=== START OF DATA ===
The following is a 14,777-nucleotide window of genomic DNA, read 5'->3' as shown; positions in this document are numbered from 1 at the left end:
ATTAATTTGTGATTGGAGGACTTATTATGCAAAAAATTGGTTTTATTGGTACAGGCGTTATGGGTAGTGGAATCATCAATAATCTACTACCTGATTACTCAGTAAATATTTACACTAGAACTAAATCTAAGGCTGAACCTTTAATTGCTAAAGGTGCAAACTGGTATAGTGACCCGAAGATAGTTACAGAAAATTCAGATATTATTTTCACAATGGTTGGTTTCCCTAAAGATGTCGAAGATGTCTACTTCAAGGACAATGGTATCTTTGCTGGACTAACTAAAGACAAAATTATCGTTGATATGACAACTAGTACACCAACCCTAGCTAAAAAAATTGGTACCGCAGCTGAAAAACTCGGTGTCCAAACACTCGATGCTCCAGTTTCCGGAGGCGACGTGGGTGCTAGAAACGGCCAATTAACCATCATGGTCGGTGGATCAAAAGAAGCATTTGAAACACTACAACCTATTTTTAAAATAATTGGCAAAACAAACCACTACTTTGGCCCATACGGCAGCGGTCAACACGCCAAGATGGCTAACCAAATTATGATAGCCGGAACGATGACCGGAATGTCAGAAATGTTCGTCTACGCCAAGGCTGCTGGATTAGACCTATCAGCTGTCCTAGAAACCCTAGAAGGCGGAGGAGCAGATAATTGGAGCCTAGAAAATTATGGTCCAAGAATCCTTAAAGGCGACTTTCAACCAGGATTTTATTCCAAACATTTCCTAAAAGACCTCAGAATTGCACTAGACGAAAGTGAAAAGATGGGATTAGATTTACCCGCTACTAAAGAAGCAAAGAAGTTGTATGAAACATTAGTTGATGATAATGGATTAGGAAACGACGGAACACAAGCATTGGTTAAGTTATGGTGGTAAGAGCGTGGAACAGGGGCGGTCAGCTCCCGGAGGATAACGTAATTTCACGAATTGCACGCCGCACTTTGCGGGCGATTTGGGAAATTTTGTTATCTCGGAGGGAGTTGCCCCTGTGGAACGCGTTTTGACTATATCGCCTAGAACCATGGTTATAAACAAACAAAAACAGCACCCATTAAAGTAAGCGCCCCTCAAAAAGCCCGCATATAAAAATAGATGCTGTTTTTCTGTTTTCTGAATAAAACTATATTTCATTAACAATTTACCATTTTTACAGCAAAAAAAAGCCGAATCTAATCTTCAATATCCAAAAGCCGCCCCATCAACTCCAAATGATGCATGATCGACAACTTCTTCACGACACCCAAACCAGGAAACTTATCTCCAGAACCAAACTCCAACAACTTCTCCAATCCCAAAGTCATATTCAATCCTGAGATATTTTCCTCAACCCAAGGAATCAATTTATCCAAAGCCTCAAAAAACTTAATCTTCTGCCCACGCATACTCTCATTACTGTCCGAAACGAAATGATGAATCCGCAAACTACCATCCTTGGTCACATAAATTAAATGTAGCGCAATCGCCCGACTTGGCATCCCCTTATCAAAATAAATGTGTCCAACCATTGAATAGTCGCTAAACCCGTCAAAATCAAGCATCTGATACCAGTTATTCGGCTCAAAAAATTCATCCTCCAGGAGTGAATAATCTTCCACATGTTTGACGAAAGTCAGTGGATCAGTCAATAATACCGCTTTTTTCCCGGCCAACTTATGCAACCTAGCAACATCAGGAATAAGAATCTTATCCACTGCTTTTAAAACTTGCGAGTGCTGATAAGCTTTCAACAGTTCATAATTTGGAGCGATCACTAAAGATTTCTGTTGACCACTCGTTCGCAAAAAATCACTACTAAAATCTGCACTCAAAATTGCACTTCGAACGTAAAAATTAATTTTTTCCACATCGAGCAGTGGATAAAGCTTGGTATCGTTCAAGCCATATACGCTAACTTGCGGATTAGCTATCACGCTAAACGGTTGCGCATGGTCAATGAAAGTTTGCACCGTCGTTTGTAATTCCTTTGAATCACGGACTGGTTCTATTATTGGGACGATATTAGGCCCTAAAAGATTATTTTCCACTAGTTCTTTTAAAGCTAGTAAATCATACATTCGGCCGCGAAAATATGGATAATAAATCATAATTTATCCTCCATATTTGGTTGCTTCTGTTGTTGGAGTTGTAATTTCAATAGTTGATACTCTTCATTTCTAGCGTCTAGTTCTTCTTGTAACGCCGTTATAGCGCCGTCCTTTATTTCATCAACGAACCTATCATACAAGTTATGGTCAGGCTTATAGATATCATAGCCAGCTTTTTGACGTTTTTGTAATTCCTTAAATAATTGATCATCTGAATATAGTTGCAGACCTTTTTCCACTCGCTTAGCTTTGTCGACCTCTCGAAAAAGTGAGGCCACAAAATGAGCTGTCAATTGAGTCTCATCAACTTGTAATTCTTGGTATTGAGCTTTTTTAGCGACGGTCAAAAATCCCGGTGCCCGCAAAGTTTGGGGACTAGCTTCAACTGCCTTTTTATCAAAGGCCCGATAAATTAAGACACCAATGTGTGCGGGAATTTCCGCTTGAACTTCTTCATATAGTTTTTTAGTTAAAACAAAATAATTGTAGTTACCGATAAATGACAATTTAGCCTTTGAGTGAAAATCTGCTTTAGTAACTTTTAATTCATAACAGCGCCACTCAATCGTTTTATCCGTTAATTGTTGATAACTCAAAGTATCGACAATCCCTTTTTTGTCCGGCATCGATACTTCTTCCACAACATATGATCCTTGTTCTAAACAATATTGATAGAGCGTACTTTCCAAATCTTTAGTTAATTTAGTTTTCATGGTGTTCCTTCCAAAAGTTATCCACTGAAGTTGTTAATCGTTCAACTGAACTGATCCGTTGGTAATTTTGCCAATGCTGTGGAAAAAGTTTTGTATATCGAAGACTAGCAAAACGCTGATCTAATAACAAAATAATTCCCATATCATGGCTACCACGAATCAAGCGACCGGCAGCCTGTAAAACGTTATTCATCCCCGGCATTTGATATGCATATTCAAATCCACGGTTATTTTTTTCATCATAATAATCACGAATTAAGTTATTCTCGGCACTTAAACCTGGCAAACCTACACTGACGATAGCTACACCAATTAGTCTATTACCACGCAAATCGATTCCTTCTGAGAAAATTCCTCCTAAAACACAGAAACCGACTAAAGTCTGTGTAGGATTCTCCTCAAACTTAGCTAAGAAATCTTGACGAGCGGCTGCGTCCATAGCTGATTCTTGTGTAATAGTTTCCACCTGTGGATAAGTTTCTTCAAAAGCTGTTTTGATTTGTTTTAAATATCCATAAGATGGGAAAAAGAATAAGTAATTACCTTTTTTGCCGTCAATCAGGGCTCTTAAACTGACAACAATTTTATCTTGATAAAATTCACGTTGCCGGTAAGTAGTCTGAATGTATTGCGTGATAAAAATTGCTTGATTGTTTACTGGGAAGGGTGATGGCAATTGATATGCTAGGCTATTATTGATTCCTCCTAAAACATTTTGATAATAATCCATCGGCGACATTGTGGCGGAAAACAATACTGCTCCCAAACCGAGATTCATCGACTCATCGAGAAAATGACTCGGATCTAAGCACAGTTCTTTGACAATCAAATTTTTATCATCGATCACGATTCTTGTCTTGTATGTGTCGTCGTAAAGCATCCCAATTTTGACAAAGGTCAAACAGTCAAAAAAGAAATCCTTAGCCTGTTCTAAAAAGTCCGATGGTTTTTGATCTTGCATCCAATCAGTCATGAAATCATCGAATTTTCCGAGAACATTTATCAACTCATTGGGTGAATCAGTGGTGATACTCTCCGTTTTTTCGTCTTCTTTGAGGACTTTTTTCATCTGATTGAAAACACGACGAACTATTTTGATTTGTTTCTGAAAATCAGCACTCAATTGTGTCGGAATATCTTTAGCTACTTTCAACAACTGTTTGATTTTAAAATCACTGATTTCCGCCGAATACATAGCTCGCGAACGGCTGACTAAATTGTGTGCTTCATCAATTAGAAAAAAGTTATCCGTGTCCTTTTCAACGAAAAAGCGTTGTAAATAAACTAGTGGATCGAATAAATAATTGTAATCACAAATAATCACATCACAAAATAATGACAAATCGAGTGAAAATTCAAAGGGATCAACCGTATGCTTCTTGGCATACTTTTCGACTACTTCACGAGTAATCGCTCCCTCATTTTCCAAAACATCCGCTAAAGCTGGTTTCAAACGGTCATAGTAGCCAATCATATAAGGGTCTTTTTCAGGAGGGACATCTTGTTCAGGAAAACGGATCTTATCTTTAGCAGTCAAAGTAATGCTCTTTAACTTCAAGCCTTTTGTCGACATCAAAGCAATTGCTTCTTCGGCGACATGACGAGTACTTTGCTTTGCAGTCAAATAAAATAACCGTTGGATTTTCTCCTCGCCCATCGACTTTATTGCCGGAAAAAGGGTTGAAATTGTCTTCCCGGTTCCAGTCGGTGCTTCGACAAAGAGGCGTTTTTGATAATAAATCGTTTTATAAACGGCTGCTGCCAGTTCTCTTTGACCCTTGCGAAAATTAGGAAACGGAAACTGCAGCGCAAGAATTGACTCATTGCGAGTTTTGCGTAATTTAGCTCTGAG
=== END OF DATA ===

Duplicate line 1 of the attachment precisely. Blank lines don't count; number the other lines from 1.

The following is a 14,777-nucleotide window of genomic DNA, read 5'->3' as shown; positions in this document are numbered from 1 at the left end: